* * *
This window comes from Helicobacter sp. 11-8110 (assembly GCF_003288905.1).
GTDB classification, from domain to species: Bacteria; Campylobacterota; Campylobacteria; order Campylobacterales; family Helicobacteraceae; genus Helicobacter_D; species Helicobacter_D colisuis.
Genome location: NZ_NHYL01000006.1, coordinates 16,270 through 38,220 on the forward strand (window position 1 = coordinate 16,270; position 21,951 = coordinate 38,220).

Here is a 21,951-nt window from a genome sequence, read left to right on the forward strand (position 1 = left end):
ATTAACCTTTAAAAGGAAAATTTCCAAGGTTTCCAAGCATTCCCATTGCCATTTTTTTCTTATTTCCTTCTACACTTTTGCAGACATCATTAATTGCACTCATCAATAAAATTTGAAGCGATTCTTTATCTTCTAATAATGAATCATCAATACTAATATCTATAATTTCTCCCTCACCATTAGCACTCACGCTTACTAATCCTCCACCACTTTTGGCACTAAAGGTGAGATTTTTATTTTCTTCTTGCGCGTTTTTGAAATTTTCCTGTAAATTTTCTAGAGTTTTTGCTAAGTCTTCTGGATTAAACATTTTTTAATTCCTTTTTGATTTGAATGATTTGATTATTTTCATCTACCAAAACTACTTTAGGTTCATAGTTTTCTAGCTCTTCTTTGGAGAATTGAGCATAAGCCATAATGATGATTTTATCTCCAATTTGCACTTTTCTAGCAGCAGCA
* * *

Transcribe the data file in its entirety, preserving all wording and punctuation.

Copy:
This window comes from Helicobacter sp. 11-8110 (assembly GCF_003288905.1).
GTDB classification, from domain to species: Bacteria; Campylobacterota; Campylobacteria; order Campylobacterales; family Helicobacteraceae; genus Helicobacter_D; species Helicobacter_D colisuis.
Genome location: NZ_NHYL01000006.1, coordinates 16,270 through 38,220 on the forward strand (window position 1 = coordinate 16,270; position 21,951 = coordinate 38,220).

Here is a 21,951-nt window from a genome sequence, read left to right on the forward strand (position 1 = left end):
ATTAACCTTTAAAAGGAAAATTTCCAAGGTTTCCAAGCATTCCCATTGCCATTTTTTTCTTATTTCCTTCTACACTTTTGCAGACATCATTAATTGCACTCATCAATAAAATTTGAAGCGATTCTTTATCTTCTAATAATGAATCATCAATACTAATATCTATAATTTCTCCCTCACCATTAGCACTCACGCTTACTAATCCTCCACCACTTTTGGCACTAAAGGTGAGATTTTTATTTTCTTCTTGCGCGTTTTTGAAATTTTCCTGTAAATTTTCTAGAGTTTTTGCTAAGTCTTCTGGATTAAACATTTTTTAATTCCTTTTTGATTTGAATGATTTGATTATTTTCATCTACCAAAACTACTTTAGGTTCATAGTTTTCTAGCTCTTCTTTGGAGAATTGAGCATAAGCCATAATGATGATTTTATCTCCAATTTGCACTTTTCTAGCAGCAGCA